Better information about the practical implications of integrating historically separate building automation systems and improved industry standards are needed to meet the growing demand from building owners and operators to use system integration as a key method for reducing operating costs, improving energy efficiency, and better managing their facilities. This project expands the capabilities and usefulness of NIST’s unique whole building emulation laboratory facilities, creating a testbed for investigating building system integration challenges and providing the technical basis for improved industry standards. It also enables direct engagement in critical industry standards development and supporting policy activities that will drive advancement in industry products and practices.
Objective: To enable the development of a new generation of commercial products for integrated cybernetic building systems and transform industry practices for building operations, through a combination of measurement science research enabled by state-of-the-art testbeds and direct involvement in key standards development and policy activities by 2014.
What is the new technical idea? Testbeds for evaluating controls and fault detection and diagnostic tools have been identified as a key industry need.EL has successfully built a Virtual Cybernetic Building Testbed (VCBT) that combines the flexibility and reproducibility of simulation tools with networks of commercial building automation and control products to create a laboratory environment that realistically approximates actual building performance. The new idea is to expand the capabilities of the VCBT to emulate a wider range of buildings, building equipment, and operating conditions. The result will be a facility that can emulate a variety of building designs in any climate under both normal operating conditions and a range of fault or hazardous conditions. It will be a key resource for developing commissioning tools, fault detection tools, smart grid standards and operating practices, enhancements to the BACnet standard, performance metrics for commercial products, and best practice guidelines for building owners and operators. The products from this research facility, when combined with technical support for key underpinning standards, will drive the needed industry changes.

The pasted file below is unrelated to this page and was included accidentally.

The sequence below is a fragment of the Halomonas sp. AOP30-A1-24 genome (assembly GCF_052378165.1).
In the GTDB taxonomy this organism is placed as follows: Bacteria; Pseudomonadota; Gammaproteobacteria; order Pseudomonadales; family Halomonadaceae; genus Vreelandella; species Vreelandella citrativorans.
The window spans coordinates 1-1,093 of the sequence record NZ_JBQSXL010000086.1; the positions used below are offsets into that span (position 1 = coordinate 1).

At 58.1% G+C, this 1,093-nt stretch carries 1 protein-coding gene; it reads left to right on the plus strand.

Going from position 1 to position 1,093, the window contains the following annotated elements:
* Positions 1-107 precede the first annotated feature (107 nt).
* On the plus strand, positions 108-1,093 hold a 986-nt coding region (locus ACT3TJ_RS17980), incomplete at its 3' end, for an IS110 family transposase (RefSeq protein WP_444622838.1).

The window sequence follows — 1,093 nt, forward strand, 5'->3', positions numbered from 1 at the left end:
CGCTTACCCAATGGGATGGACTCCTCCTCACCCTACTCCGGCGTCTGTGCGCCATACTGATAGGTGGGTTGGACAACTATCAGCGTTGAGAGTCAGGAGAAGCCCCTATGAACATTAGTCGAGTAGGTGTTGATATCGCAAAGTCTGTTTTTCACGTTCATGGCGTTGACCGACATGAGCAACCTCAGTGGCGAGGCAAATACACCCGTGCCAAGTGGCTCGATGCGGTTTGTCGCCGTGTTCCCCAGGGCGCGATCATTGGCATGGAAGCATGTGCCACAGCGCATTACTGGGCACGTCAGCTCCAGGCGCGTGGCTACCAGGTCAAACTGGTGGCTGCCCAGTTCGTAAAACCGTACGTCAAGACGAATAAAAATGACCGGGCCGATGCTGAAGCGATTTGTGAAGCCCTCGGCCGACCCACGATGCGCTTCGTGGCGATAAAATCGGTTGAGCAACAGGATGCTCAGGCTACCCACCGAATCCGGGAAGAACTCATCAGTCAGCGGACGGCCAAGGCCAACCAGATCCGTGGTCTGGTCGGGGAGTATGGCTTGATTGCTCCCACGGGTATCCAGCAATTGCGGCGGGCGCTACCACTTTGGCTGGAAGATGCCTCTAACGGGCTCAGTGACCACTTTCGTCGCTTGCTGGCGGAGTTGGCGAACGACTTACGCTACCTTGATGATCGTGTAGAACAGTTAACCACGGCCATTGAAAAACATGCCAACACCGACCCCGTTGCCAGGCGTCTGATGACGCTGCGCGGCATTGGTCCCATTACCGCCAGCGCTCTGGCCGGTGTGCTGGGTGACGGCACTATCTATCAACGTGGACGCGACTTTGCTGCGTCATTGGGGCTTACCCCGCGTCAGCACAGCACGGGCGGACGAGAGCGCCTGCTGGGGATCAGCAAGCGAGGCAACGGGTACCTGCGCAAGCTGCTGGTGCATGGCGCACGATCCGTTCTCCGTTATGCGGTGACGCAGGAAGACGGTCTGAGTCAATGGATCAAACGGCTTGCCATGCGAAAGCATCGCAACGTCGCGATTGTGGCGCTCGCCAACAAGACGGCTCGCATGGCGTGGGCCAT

What is the research plan? This project will enable the development of new integrated cybernetic building system control products and improved industry practices through two components:
 Measurement Science Roadmap for Net-Zero Energy Buildings – Workshop Summary Report, NIST Technical Note 1660, March 2010.
Realized Research Impacts:
Impact of Standards and Tools:
Start Date:October 1, 2011
Lead Organizational Unit:el
Virtual Cybernetic Building Testbed
Project Leader: Michael A. Galler
Related Programs and Projects:
100 Bureau Drive, M/S 8631